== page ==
Thursday, April 20, 2005

Tennessee taps Hall for Top 40 Under 40

Staff Writer

Marshall County’s Amy Hall of Cornersville was among 40 young people in the Nashville area listed this year in the Top 40 Under 40, published in the April 3 issue of The Tennessean.

She is the daughter of Pam Cooper Hall and Larry Hall of Cornersville.

The top 40 is picked from young professionals working in Middle Tennessee to recognize them not for their professional achievement but for their commitment to service to others.

The Tennessean recognizes these young men and women for their will to share their good fortune with others. Those chosen are from a diverse group who work for non-profits, institutions, government and business.

Hall is working with the American Red Cross in Nashville, Tenn.

Ole Miss journalism professor Joe Atkins and Potts Camp teacher Irene Strickland are not surprised Hall made the top 40.

Atkins said Amy always stood out as a student in several of his classes as an excellent student and caring person.

“She has a personality that lights up a room - a big smile on her face,” he said.

He described her as having a combination of intelligence and personality that seems to be a person of caring.

“I ran into her father at the Mississippi Press Convention and he’s a proud father. His face was beaming.”

Atkins said Hall “uses her network to remain in touch” with friends in journalism at Ole Miss.

“She’s been one to keep up with us,” he said.

Strickland called Amy Hall Potts Camp’s ambassador. Hall was also chosen as Marshall County’s Miss Hospitality.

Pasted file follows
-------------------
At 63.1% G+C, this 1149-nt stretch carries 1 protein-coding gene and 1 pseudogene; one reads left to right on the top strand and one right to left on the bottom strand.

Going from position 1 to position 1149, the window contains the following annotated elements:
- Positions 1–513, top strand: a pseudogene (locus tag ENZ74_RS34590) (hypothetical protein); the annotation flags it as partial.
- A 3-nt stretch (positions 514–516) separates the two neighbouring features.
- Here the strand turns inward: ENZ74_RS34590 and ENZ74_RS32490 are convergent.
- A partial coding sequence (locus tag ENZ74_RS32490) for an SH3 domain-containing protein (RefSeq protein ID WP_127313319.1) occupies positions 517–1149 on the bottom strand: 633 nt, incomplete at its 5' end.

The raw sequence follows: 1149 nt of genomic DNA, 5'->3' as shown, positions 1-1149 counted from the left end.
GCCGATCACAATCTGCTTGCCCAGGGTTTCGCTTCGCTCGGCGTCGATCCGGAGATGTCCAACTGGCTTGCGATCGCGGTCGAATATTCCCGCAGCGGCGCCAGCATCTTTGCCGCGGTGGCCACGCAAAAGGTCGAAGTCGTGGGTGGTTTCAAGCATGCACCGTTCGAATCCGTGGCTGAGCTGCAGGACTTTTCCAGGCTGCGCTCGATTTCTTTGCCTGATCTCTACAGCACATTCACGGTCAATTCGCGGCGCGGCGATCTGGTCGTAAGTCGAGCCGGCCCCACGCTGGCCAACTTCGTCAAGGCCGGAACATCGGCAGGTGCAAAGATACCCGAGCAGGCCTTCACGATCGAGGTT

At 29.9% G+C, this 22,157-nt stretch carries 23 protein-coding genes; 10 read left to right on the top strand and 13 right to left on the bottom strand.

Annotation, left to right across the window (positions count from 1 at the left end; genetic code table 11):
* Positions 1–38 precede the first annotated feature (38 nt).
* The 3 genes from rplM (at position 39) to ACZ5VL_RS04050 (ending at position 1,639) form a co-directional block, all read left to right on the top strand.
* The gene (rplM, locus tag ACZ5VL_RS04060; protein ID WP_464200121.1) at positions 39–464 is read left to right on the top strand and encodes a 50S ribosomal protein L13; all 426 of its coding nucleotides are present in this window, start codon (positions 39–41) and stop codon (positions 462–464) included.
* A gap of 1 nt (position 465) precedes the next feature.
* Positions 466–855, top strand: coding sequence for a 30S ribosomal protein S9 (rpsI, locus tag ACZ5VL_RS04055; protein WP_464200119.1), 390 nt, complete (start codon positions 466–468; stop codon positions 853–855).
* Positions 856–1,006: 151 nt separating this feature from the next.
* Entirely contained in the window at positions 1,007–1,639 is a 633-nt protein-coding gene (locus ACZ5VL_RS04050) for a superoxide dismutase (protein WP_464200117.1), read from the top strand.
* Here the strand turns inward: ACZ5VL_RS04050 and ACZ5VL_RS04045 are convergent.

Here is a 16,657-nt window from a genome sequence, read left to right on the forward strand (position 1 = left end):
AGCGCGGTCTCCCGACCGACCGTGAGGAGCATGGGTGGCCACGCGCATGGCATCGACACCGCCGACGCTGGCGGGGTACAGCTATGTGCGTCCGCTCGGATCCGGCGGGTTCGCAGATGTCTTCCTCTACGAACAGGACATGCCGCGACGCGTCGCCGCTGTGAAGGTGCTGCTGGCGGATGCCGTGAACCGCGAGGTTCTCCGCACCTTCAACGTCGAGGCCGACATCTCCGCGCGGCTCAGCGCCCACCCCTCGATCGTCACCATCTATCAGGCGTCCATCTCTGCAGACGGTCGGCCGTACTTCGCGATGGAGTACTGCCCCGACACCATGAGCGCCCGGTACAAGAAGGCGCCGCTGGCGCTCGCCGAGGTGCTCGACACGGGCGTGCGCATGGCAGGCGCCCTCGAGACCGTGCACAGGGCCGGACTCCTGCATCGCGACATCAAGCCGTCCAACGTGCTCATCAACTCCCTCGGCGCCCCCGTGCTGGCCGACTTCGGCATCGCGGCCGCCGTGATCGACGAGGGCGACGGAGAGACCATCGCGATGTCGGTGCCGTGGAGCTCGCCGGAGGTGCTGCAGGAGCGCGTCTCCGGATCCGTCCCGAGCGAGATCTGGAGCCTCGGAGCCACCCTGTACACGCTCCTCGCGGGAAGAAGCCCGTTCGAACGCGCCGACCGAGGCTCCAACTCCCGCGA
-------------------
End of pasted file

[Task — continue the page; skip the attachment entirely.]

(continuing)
She describes her former student as “very, very positive, very polished, very charming and a joy to teach.”

“She made Potts Camp proud,” Strickland said. “She very sweet and very kind-spirited and she always thought of others first.”

Strickland said she is not surprised that Hall was selected for top 40.

“Speaking of her working for Red Cross, it doesn’t really surprise me,” Strickland said. “She’s a strong leader, worked well with other people, is very dependable and a very charitable individual. She always wanted to build people up. She’s very unselfish.”

Hall, 28, was graduated from Ole Miss with a bachelor’s in journalism. She was invited into the honors program, editor of the Ole Miss year book and a member of Delta Gamma sorority.

“I majored in journalism at Ole Miss because I liked the idea of talking with people and learning something new every day,” she said. “I always dreamed of writing for magazines and telling people’s stories, and have been fortunate enough to make that a reality.”

Hall said she was interested in the uplifting aspect of publishing and design, and was not as drawn to newspaper work that often has to deal with the sometimes negative aspects of living.

“I have enormous respect for the important role that the press plays in keeping us informed, but I have always known that I was not designed for newspaper reporting. It was a running joke with my journalism professors.”

Her first job upon graduation was working as a copy editor for Southern Living in Birmingham. She also contributed articles to Southern Living and its sister publications, and continues freelance writing.

After nearly two years an opportunity in Nashville opened up and Hall joined the Nashville Chamber of Commerce as communications manager. Later she joined the Nashville area Red Cross serving as director of communication.

Hall said she was attracted to Nashville’s culture, particularly the creative environment which also includes music.

“This is such a vibrant city, brimming with creativity and genuinely kind people,” she said. “I think the two often go hand in hand.”

She was selected from a field of 220 nominations for the Top 40 Under 40.

“I got to the ceremony and realized that two of my friends were also being honored,” she said. “We call Nashville our ‘big small town.”

Hall discussed what it feels like to be a member of generation x.

“Professionally, we have so many options,” she said. “My main challenge is there are so many different things I would love to do.”